“This is not what I want for my children”: agency and parenting in Danish asylum centres

Amina Barghadouch*, Morten Skovdal, Marie Louise Nørredam, Kathrine Vitus

*Corresponding author for this work

Research output: Contribution to journalJournal articleResearchpeer-review

Abstract

Background
Children of asylum-seeking families constitute a particularly vulnerable group, and there is growing interest in understanding how asylum-seeking parents can be supported to safeguard the health, wellbeing and growth of their children. In this study, we examine the capabilities of asylum-seeking parents to act on the support and advice provided by child health nurses in Danish asylum centres.

Methods
We draw on semi-structured qualitative interviews with 11 asylum-seeking families (corresponding to 15 parents) living in two asylum centres run by the Danish Red Cross.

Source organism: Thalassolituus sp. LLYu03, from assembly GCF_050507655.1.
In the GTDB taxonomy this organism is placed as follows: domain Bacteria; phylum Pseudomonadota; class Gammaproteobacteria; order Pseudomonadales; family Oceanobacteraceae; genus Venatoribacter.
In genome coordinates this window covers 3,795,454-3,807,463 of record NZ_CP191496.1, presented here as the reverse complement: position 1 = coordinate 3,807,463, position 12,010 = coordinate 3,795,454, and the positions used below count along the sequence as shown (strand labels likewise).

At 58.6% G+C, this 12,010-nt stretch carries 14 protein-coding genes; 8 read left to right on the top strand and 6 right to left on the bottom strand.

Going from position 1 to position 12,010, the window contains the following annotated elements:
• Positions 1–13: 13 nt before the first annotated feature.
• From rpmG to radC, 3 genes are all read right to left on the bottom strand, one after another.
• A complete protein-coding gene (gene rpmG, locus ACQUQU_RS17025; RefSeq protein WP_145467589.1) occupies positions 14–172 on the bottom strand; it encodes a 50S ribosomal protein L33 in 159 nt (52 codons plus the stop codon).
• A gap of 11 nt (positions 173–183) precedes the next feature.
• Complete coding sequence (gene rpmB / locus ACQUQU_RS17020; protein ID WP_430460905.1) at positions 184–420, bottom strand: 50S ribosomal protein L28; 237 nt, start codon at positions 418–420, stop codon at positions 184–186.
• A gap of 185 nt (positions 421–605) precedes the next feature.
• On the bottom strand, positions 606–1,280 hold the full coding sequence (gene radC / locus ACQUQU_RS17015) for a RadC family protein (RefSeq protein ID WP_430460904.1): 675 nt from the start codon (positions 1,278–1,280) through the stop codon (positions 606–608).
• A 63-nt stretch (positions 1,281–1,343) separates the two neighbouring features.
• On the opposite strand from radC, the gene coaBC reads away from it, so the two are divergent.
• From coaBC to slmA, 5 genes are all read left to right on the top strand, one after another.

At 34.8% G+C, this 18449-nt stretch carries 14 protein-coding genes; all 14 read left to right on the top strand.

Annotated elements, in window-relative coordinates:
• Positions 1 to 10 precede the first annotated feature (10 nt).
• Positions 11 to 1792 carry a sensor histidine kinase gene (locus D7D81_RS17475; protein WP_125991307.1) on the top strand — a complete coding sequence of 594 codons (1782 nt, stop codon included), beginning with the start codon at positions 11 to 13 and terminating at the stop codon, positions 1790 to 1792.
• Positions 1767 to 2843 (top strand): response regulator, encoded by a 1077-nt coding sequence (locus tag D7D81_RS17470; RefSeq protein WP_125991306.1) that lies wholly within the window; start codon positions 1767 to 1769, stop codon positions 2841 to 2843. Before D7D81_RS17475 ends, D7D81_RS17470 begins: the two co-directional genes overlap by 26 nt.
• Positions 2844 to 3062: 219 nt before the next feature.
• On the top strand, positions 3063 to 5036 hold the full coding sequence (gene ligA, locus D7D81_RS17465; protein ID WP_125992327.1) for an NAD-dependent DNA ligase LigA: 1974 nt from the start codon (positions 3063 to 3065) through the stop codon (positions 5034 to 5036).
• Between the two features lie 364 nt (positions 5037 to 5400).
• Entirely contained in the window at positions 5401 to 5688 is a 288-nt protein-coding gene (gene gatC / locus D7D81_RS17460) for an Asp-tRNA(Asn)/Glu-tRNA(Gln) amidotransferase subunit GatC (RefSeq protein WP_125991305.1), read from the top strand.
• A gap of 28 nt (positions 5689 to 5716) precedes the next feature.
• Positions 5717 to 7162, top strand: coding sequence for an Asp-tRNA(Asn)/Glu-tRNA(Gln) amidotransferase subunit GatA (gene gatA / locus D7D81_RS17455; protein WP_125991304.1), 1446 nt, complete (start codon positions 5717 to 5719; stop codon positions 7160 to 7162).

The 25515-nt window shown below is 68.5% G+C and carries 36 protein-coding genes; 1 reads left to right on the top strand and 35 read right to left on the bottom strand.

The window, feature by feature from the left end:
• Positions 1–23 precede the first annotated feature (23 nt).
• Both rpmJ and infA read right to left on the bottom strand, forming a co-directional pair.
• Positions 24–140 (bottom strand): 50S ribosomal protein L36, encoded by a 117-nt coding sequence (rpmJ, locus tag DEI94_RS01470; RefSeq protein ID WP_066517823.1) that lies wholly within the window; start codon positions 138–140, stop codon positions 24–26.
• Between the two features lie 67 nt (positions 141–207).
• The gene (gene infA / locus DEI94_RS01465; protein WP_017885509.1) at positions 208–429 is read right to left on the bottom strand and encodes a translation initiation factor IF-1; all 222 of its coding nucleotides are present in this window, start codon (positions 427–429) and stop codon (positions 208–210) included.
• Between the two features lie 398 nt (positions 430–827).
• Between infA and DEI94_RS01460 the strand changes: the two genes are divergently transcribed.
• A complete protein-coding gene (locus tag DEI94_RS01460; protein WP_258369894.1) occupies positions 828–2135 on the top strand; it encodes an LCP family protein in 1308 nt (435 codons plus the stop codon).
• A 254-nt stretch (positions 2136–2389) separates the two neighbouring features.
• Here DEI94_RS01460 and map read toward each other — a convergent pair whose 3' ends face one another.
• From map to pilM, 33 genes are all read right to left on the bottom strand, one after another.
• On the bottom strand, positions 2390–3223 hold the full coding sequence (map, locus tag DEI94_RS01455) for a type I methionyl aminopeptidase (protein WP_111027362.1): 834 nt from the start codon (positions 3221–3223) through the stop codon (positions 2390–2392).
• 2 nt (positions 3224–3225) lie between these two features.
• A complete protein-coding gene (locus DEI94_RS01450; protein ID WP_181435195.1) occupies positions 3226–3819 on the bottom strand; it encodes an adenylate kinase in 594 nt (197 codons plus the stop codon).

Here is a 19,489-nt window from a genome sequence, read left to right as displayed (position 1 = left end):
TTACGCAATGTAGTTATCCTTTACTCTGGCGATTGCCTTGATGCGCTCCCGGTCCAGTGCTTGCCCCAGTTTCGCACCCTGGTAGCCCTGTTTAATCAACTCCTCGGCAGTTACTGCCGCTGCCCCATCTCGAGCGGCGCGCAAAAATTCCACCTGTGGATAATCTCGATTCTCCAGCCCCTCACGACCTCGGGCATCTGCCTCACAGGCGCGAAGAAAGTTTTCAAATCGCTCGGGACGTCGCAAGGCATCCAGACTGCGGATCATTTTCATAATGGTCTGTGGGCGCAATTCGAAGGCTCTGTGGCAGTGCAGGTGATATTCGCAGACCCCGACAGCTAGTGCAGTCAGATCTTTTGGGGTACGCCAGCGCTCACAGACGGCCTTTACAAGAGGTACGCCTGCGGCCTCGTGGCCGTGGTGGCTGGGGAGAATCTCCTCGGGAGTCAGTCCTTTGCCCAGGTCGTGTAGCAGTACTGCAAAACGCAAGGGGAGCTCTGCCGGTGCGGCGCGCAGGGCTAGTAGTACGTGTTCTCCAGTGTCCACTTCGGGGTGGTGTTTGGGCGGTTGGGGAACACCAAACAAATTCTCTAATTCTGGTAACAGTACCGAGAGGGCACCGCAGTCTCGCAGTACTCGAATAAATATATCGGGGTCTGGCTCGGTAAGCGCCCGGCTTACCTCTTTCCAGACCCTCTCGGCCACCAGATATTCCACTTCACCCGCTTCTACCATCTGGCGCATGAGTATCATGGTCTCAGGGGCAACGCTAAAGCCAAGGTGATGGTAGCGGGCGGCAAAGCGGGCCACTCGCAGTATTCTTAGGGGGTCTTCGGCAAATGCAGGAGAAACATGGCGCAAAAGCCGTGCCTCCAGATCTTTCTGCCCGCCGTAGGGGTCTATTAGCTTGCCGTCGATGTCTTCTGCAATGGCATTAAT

Results
The findings illustrate that asylum-seeking parents’ agentic capabilities to take care of their children are tightly constrained by their housing constrictions and living conditions, insufficient money allowances, regular relocations and juridical status as asylum-seekers. These physical and organizational structures and the pervasive uncertainty related to being asylum-seekers inhibited parents from acting on advice from child health nurses, and from providing their children with a safe, healthy and stable environment.

Conclusions
Asylum-seeking parents face the task of taking care of their children within particular physical, organizational and juridical structures, which tightly constrain their ability to parent their children well, or to follow advice provided by child health nurses.

Original languageEnglish
JournalEuropean Journal of Public Health
Volume32
Issue number3
Pages (from-to)379-383
Number of pages5
ISSN1101-1262
DOIs
Publication statusPublished - Jun 2022

Bibliographical note

This work was supported by the Nordic Research Council (NordForsk) (grant no. 74645).

© The Author(s) 2022. Published by Oxford University Press on behalf of the European Public Health Association.

Keywords

  • child
  • psychiatric hospital
  • parent
  • parenting behavior
  • money

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